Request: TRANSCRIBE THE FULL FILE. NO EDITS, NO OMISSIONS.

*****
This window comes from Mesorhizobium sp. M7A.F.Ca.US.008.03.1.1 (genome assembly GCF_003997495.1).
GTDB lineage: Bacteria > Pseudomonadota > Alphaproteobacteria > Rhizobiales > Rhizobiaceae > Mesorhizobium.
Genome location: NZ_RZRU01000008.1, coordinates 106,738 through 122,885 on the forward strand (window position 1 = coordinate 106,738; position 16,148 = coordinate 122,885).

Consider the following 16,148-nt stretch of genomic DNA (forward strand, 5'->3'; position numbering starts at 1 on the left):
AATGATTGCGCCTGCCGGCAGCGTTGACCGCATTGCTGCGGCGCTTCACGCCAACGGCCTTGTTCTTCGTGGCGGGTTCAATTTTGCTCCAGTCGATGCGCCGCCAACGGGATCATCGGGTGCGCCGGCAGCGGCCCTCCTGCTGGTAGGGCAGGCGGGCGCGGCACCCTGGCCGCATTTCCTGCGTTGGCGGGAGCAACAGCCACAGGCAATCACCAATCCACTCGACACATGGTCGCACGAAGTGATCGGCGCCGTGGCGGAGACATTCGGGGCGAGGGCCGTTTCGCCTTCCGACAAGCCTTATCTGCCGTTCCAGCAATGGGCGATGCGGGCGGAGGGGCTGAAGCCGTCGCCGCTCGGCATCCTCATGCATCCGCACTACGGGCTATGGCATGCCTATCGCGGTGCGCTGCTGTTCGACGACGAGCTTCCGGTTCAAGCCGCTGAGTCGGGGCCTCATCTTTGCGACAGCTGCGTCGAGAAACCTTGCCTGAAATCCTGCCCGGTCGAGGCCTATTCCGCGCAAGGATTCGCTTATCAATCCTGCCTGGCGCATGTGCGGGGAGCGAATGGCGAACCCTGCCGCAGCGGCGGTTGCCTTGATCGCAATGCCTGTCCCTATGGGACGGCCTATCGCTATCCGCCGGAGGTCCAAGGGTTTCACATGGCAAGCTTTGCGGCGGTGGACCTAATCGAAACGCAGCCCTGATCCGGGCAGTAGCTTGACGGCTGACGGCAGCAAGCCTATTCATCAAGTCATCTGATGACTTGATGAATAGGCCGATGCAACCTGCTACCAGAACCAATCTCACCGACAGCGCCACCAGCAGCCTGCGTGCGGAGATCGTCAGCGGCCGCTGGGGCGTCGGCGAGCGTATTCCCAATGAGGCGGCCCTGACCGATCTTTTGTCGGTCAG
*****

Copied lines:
This window comes from Mesorhizobium sp. M7A.F.Ca.US.008.03.1.1 (genome assembly GCF_003997495.1).
GTDB lineage: Bacteria > Pseudomonadota > Alphaproteobacteria > Rhizobiales > Rhizobiaceae > Mesorhizobium.
Genome location: NZ_RZRU01000008.1, coordinates 106,738 through 122,885 on the forward strand (window position 1 = coordinate 106,738; position 16,148 = coordinate 122,885).

Consider the following 16,148-nt stretch of genomic DNA (forward strand, 5'->3'; position numbering starts at 1 on the left):
AATGATTGCGCCTGCCGGCAGCGTTGACCGCATTGCTGCGGCGCTTCACGCCAACGGCCTTGTTCTTCGTGGCGGGTTCAATTTTGCTCCAGTCGATGCGCCGCCAACGGGATCATCGGGTGCGCCGGCAGCGGCCCTCCTGCTGGTAGGGCAGGCGGGCGCGGCACCCTGGCCGCATTTCCTGCGTTGGCGGGAGCAACAGCCACAGGCAATCACCAATCCACTCGACACATGGTCGCACGAAGTGATCGGCGCCGTGGCGGAGACATTCGGGGCGAGGGCCGTTTCGCCTTCCGACAAGCCTTATCTGCCGTTCCAGCAATGGGCGATGCGGGCGGAGGGGCTGAAGCCGTCGCCGCTCGGCATCCTCATGCATCCGCACTACGGGCTATGGCATGCCTATCGCGGTGCGCTGCTGTTCGACGACGAGCTTCCGGTTCAAGCCGCTGAGTCGGGGCCTCATCTTTGCGACAGCTGCGTCGAGAAACCTTGCCTGAAATCCTGCCCGGTCGAGGCCTATTCCGCGCAAGGATTCGCTTATCAATCCTGCCTGGCGCATGTGCGGGGAGCGAATGGCGAACCCTGCCGCAGCGGCGGTTGCCTTGATCGCAATGCCTGTCCCTATGGGACGGCCTATCGCTATCCGCCGGAGGTCCAAGGGTTTCACATGGCAAGCTTTGCGGCGGTGGACCTAATCGAAACGCAGCCCTGATCCGGGCAGTAGCTTGACGGCTGACGGCAGCAAGCCTATTCATCAAGTCATCTGATGACTTGATGAATAGGCCGATGCAACCTGCTACCAGAACCAATCTCACCGACAGCGCCACCAGCAGCCTGCGTGCGGAGATCGTCAGCGGCCGCTGGGGCGTCGGCGAGCGTATTCCCAATGAGGCGGCCCTGACCGATCTTTTGTCGGTCAG